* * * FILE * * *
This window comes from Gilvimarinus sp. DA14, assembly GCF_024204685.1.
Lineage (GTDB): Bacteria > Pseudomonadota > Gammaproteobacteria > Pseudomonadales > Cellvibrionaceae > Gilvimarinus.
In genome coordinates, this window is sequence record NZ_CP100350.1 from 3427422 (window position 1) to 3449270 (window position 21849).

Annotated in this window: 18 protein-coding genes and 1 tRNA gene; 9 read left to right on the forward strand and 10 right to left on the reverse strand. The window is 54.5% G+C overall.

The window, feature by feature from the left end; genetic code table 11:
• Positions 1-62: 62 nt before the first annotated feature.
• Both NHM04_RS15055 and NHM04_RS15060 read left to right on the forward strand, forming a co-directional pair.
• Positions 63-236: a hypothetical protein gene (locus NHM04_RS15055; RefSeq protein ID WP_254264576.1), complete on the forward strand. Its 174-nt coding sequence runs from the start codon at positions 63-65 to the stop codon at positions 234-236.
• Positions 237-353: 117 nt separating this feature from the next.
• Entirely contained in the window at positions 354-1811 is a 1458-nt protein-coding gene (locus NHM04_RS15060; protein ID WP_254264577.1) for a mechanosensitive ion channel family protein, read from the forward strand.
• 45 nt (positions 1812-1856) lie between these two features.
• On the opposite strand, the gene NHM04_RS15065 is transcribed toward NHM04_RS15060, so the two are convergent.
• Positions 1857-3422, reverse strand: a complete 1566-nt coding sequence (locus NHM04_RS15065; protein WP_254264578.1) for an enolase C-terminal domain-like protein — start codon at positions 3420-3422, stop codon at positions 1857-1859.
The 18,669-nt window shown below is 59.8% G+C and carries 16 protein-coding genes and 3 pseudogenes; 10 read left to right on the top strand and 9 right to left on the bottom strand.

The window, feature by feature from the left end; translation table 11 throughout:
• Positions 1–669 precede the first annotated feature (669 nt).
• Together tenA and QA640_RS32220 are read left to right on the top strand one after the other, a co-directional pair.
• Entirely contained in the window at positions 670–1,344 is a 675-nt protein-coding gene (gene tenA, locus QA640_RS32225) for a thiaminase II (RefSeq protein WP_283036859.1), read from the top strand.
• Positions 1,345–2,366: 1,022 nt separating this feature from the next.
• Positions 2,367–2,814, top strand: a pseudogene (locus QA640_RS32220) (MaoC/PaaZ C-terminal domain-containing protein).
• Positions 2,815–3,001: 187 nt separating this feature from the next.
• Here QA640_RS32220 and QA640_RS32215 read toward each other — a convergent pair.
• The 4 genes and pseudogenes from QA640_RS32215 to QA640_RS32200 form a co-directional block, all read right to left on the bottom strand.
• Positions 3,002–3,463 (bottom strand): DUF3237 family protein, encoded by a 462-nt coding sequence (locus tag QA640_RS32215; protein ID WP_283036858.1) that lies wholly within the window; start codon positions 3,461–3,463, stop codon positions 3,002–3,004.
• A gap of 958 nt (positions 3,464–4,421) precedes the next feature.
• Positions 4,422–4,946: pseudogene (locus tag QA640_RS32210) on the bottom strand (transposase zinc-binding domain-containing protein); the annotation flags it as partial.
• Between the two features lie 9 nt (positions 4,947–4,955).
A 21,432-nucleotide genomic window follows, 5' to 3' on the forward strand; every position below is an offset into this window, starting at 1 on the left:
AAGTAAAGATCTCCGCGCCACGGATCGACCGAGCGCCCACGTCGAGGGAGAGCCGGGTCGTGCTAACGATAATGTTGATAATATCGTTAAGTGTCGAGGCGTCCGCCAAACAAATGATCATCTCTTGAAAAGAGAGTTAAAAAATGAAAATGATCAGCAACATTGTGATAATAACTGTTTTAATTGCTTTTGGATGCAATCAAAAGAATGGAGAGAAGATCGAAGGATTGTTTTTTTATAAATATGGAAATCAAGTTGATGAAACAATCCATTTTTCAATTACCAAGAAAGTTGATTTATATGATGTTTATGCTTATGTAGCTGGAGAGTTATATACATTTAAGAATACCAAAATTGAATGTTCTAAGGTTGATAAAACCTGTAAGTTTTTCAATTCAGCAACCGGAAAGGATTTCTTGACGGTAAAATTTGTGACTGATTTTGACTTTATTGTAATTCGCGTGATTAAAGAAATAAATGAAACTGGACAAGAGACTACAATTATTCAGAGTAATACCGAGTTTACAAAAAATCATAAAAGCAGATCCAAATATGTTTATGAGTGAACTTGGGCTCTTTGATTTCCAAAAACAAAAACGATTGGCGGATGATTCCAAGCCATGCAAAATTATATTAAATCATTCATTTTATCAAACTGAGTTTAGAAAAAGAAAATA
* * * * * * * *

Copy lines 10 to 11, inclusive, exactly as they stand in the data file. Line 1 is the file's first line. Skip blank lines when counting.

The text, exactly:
• Entirely contained in the window at positions 354-1811 is a 1458-nt protein-coding gene (locus NHM04_RS15060; protein ID WP_254264577.1) for a mechanosensitive ion channel family protein, read from the forward strand.
• 45 nt (positions 1812-1856) lie between these two features.